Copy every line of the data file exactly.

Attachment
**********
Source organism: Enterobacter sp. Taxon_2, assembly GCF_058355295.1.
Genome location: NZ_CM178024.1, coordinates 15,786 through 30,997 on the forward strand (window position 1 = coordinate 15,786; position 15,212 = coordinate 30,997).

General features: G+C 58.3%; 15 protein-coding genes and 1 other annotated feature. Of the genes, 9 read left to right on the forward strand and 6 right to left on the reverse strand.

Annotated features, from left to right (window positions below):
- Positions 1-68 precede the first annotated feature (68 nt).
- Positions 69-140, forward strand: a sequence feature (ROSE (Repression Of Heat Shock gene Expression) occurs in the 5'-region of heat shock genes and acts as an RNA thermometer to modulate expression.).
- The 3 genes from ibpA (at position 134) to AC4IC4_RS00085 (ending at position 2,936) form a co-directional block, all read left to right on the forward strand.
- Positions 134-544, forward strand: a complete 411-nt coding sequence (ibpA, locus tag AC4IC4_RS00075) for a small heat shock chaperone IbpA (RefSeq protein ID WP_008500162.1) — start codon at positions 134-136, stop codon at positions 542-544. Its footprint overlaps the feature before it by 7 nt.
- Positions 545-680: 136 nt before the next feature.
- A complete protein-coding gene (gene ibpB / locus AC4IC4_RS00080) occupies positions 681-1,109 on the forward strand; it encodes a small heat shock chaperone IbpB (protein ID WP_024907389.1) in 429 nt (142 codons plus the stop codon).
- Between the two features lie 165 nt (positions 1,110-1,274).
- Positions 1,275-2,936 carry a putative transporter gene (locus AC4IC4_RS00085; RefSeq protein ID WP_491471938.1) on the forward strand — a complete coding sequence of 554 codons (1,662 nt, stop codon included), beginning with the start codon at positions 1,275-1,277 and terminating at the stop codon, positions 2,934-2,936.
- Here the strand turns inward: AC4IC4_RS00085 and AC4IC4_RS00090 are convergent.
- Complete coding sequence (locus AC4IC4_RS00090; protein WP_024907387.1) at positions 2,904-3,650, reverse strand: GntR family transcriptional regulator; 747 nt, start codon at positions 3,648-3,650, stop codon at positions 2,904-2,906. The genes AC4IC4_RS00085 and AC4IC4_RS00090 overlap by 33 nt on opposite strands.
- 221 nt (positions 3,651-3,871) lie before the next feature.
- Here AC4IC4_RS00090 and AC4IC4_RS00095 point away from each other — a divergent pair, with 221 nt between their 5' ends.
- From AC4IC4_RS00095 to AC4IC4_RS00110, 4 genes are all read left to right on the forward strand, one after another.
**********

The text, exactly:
Source organism: Enterobacter sp. Taxon_2, assembly GCF_058355295.1.
Genome location: NZ_CM178024.1, coordinates 15,786 through 30,997 on the forward strand (window position 1 = coordinate 15,786; position 15,212 = coordinate 30,997).

General features: G+C 58.3%; 15 protein-coding genes and 1 other annotated feature. Of the genes, 9 read left to right on the forward strand and 6 right to left on the reverse strand.

Annotated features, from left to right (window positions below):
- Positions 1-68 precede the first annotated feature (68 nt).
- Positions 69-140, forward strand: a sequence feature (ROSE (Repression Of Heat Shock gene Expression) occurs in the 5'-region of heat shock genes and acts as an RNA thermometer to modulate expression.).
- The 3 genes from ibpA (at position 134) to AC4IC4_RS00085 (ending at position 2,936) form a co-directional block, all read left to right on the forward strand.
- Positions 134-544, forward strand: a complete 411-nt coding sequence (ibpA, locus tag AC4IC4_RS00075) for a small heat shock chaperone IbpA (RefSeq protein ID WP_008500162.1) — start codon at positions 134-136, stop codon at positions 542-544. Its footprint overlaps the feature before it by 7 nt.
- Positions 545-680: 136 nt before the next feature.
- A complete protein-coding gene (gene ibpB / locus AC4IC4_RS00080) occupies positions 681-1,109 on the forward strand; it encodes a small heat shock chaperone IbpB (protein ID WP_024907389.1) in 429 nt (142 codons plus the stop codon).
- Between the two features lie 165 nt (positions 1,110-1,274).
- Positions 1,275-2,936 carry a putative transporter gene (locus AC4IC4_RS00085; RefSeq protein ID WP_491471938.1) on the forward strand — a complete coding sequence of 554 codons (1,662 nt, stop codon included), beginning with the start codon at positions 1,275-1,277 and terminating at the stop codon, positions 2,934-2,936.
- Here the strand turns inward: AC4IC4_RS00085 and AC4IC4_RS00090 are convergent.
- Complete coding sequence (locus AC4IC4_RS00090; protein WP_024907387.1) at positions 2,904-3,650, reverse strand: GntR family transcriptional regulator; 747 nt, start codon at positions 3,648-3,650, stop codon at positions 2,904-2,906. The genes AC4IC4_RS00085 and AC4IC4_RS00090 overlap by 33 nt on opposite strands.
- 221 nt (positions 3,651-3,871) lie before the next feature.
- Here AC4IC4_RS00090 and AC4IC4_RS00095 point away from each other — a divergent pair, with 221 nt between their 5' ends.
- From AC4IC4_RS00095 to AC4IC4_RS00110, 4 genes are all read left to right on the forward strand, one after another.